Many people do not know that the Selective Service System is still active and that men within a certain age range must still register. It is possible to register online was well as by USPS mail. Sometimes Selective Service actually recruits people from the community to "serve" on the local board. I would decline. Selective Service does say that if a draft were reenacted today by Congress, it would use a lottery (unless Congress changed it, which is very unlikely). It doesn't look like the President can do this alone by executive action. Visitors should peruse the site, especially the details (link on the left) as to what happens if a draft is re-authorized.

In the past, married men had some draft deferments, and then those with children (the so-called “Kennedy fathers”) could be deferred, until Johnson engineered that this policy be changed as Vietnam heated up in 1965. Until 1969 and Nixon’s “lottery”, student deferments became the moral issue “du jour,” a convenient target from the political Left which could attack the hereditary politics of privilege. In my mind, the whole deferment issue is a kind of moral mirror of the debate over “don’t ask don’t tell” in 1993. I can’t stress this enough: the deferment issue played on the idea that some men were more “worthy” to live on than others, whether by marital performance (to put it bluntly, however unpleasant that is to contemplate by today’s standards), or because of “book smarts.” I remember that the deferments were a sensitive issue when I was an assistant instructor in graduate school; students who failed undergraduate math could wind up in the rice paddies, literally. Two decades or so before, the World War that we had won had been fought to defeat that kind of national mentality. Times do change, don’t they.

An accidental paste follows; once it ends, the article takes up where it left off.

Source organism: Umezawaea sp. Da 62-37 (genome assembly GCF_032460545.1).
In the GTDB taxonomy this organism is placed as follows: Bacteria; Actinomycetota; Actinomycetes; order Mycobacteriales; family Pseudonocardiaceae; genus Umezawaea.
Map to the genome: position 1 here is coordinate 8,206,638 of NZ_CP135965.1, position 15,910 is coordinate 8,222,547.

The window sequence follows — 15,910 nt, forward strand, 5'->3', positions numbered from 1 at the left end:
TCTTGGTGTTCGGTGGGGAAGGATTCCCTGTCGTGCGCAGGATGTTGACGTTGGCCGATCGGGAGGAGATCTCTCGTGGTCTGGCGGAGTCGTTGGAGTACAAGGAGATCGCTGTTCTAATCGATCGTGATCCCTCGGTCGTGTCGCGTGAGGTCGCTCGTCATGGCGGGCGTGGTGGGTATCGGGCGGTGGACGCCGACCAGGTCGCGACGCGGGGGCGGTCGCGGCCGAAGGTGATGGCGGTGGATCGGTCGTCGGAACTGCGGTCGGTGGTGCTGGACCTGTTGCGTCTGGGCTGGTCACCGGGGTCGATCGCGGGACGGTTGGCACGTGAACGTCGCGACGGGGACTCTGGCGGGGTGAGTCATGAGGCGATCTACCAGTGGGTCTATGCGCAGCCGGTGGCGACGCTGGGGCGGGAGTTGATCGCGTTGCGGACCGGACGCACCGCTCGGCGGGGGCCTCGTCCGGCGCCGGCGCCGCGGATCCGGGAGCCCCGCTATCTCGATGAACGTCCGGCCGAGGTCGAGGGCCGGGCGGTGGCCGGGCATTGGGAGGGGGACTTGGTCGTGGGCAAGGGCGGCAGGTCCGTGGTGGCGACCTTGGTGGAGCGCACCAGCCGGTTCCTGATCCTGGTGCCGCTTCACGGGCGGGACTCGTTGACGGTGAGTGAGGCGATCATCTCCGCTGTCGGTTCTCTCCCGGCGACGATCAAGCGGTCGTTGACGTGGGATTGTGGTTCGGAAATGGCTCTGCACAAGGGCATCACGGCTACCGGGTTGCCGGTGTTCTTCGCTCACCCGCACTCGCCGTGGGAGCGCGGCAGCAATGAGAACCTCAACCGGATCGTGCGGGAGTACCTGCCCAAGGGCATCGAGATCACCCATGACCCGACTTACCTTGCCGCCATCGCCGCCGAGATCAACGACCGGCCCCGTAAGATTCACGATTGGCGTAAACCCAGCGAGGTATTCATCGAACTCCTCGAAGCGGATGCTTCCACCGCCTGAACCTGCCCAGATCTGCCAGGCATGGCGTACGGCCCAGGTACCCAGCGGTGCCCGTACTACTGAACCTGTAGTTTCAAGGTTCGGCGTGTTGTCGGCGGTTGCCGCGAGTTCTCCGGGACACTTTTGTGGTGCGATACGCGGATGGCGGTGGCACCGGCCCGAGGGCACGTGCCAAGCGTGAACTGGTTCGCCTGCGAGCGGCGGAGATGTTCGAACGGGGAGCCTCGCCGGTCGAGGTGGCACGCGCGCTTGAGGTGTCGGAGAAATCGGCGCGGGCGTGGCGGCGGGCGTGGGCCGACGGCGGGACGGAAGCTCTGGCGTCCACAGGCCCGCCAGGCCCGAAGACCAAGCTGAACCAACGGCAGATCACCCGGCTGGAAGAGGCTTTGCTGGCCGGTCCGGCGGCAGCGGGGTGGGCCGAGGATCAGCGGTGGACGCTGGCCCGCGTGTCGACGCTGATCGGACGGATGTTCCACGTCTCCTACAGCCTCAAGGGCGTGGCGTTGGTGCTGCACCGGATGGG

It is noteworthy that both Prince William and Prince Harry (Windsor) serve in the British military. The exposure of Harry's service in Afghanistan as a lieutenant led to his removal for security reasons last spring.

After my college expulsion from William and Mary in 1961 (for admitting “latent homosexuality”) and subsequent “recovery” and obtaining an MA in Mathematics in 1966, I did “volunteer for the draft” and served two years, officially without incident. (In 1984, I was able to buy a home VA.) But there is more. To protect my “reputation” (in what seems to me an odd prequel to today’s notion of “online reputation defense”) I volunteered for the draft physical three times, in 1964, 1966 and 1967. The results of the physical were 4-F, 1-Y and finally 1-A. I may be the only “self-proclaimed homosexual” who went from 4-F to 1-A and finally was drafted. I remember talking to two Army recruiters, one in Kansas and one in Arlington. The Arlington one said that there was a 95% chance that anyone who drafted or who enlisted for only two years would get infantry as the MOS and go to Nam and really fight. As for OCS, “they needed leaders of men in combat.” That’s how it was put. Technically, I reported two weeks before my induction date and enlisted for two years, which many people did not know you could do,

But the sequel is even more telling. In early 1968, I took 14 weeks to finish Basic Training (I spent a few weeks in “Special Training” to pass the PCPT (Physical Combat Proficiency Test) with a final score of 357), but then was assigned to the Pentagon through Fort Myer. I lived at “home” part of the time, but was in the South Post barracks when news of the RFK assassination in Los Angeles became known. The song “Those were the days, my friend, I thought they would never end” was playing and interrupted with the news. It’s one of those moments one remembers.